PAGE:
Cross-country on the trails (Eric Spry Memorial 5k race report)

Saturday morning I woke up early to get my race gear together, drive up the ski hill, and watch a bunch of high school kids kick butt on the same course that I would be attempting to survive later that afternoon. It was just a little intimidating watching a bunch of in-shape kids suffering over the course!

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These girls were flying on the downhill…after a mile-long climb to the top

I spent an hour watching the races and then headed down to the start to warm up for the citizen’s race, the whole time accompanied by a weird little weather system that rotated through sun, thunder, rain, and more sun. Lucky for me the weather stopped on the ‘sunshine’ setting for the grown-ups’/non-team race so we spent our time on the start line getting crispy instead of shivering in the rain like half the high schoolers had. As I warmed up I watched a stream of HS kids with ice packs, scrapes from falls, and mud-covered back milling around – not exactly what you want to see when you’re up next!

Before the start we had a brief moment of silence in the start area for the race’s namesake, a former local HS runner who had passed away several years ago, and then gathered together on the line to honor his namesake race with what we hoped would be some gritty racing efforts. The field was small but there were a few gals in the mix who I had raced before, so I knew I’d have some women to chase over the 5k course.

The starter counted us down and I false-started a little before the gun (oops!), but found myself swallowed by the group half a stride in. We all spent the first 50m or so bumping elbows and nudging each other through the narrow start, but then sorted ourselves out by pace as we broke onto open road for the second 100m. The race then turned onto dusty single track for a long 1-mile grind up the hill. At this point I had one girl (a 12yo trail-running prodigy), a HS age boy, the WhiteShirt gal from the last race, and a middle-aged man ahead of me and was pleased to have a few people to aim for during the race.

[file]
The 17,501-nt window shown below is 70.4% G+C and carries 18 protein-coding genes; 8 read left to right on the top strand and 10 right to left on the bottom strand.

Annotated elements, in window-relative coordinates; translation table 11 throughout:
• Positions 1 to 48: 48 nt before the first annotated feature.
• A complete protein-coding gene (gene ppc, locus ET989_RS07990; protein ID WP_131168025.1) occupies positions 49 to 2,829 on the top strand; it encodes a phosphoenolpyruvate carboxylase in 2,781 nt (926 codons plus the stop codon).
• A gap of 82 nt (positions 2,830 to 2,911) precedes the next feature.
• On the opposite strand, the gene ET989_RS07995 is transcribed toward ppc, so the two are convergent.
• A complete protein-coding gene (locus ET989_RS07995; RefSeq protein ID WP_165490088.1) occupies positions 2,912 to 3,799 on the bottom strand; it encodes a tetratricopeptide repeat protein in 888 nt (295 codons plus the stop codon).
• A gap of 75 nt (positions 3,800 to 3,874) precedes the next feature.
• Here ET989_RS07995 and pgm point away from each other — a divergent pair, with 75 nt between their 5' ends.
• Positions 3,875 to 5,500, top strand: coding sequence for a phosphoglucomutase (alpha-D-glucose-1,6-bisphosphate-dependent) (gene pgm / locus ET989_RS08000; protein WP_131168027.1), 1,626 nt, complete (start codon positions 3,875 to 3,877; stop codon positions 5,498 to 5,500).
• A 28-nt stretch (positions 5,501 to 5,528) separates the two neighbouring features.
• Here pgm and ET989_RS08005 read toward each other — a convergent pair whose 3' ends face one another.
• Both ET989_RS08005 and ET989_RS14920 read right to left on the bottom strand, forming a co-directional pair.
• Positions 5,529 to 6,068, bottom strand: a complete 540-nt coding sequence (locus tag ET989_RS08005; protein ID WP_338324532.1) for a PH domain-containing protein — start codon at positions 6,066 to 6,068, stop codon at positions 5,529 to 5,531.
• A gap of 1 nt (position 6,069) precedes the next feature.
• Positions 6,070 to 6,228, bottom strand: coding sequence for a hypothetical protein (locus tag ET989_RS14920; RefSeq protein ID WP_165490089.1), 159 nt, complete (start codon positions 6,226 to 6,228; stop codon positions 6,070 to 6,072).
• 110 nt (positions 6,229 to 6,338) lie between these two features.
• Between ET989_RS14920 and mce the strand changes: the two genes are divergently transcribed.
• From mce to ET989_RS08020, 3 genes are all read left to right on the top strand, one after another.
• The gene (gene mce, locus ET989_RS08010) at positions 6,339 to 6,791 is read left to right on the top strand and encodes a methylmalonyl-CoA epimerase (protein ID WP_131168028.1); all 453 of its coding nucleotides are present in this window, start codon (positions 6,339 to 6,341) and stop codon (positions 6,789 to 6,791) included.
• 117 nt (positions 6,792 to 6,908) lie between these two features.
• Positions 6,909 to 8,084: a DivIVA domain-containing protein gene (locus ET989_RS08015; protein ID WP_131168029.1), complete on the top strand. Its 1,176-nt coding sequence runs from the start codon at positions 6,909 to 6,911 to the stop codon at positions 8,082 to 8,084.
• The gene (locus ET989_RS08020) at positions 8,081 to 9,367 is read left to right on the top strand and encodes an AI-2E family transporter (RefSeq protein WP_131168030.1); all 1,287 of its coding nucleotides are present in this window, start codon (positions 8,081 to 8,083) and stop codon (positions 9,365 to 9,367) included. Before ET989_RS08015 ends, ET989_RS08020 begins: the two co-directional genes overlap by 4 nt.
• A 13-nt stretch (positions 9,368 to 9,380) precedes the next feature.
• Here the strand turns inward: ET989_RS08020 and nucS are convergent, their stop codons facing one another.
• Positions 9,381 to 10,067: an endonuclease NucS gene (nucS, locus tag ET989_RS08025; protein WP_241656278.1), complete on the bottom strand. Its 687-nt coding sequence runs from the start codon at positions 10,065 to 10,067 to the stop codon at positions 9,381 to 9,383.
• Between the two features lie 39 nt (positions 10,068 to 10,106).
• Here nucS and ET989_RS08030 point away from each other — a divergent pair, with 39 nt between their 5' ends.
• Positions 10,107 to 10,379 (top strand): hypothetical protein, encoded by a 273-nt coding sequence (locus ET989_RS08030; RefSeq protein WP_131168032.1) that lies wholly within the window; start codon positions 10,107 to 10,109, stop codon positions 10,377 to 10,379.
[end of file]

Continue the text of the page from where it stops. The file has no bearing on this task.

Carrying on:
Unfortunately, WhiteShirt pulled off about 400m into the climb, just as she had last race. On talking to her post-race I learned that she’s a former soccer player and doesn’t warm up for races, so usually has a really rough 1st mile. Ouch :-/  I went by her, a bit disappointed to have suddenly lost the next nearest woman, and at now having to be the one in front getting chased! I turned my sights on the middle-aged guy ahead of me and focused on keeping my pace up over the remainder of the climb.

At the 1 mile mark the course levels out and then pounds down a wide dirt maintenance road for about half a mile. The HS kids were now volunteering on the course and their cheers of encouragement were welcome as I focused on spinning my legs and not falling flat on my face on the bumpy, packed dirt. I skittered around the turn at the bottom and climbed back up for a bit, and then got directed onto a narrow grassy trail through some fancy vacation condos and back out onto the dirt. I hadn’t caught sight of WhiteShirt coming out of the last turn, so started to think that I might actually hold her off for a second place female finish behind the speedy 12 year old, who was now out-of-sight up ahead.

The last mile of the course looks nice on paper with a steady downhill, but in reality is made brutal by the mix of downhill and unpleasant surfaces. The first half is downhill on rough dirt with loose rocks that require some extremely precise footwork to get through without risking injury, and the second half is a quad-destroying steep downhill on a rock-hard paved bike path into a brief uphill finish. I was alone at this point with the man ahead of me out of sight around the bends and WhiteShirt too far back to see behind me. I tried my best to roll down the final asphalt segment while my legs whimpered and my lungs struggled to breathe through the jarring impacts. The finish finally came into sight around the last hairpin turn and I stumbled through, relieved to have avoided my standard habit of getting caught at the end and happy to see that I’d succeeded in beating my goal of sub-24 minutes with a 23:55.

I cheered in WhiteShirt, who came in smiling with a few members of the soccer team that she coaches (yea, she probably could have caught me if she’d wanted to…) and a few other friends running the race. The post-race people-watching was pretty hilarious as a bunch of stiff-legged high school kids weaved between exhausted adults, all of us now suffering from the same quad-wrenching ascents and descents.

I shuffled through a painful cool down and drove home to recover, only to see a message from a friend who I’d been messaging before the race:

“You should definitely come race the [NextSkiTownOver] XC race. I’ve heard it gives that course a run for its money”

 

Oh lord, what have I gotten myself into with these high-altitude, mountain-town XC races???

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At least they didn’t make us run straight up this…

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